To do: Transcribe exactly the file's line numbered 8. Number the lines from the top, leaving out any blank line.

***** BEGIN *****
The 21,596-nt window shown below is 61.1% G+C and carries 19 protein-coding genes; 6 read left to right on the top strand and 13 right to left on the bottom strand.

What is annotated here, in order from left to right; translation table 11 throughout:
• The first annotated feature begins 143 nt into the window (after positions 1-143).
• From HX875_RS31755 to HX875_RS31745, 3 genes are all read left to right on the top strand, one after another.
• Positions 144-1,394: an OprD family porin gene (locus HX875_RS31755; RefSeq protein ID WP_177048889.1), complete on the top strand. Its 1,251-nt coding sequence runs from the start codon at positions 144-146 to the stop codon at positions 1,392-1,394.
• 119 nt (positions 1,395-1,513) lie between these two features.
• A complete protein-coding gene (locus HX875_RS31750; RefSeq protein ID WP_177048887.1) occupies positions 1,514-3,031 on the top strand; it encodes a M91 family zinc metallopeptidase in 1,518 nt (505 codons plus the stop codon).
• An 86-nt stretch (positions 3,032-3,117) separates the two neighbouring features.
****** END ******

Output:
• An 86-nt stretch (positions 3,032-3,117) separates the two neighbouring features.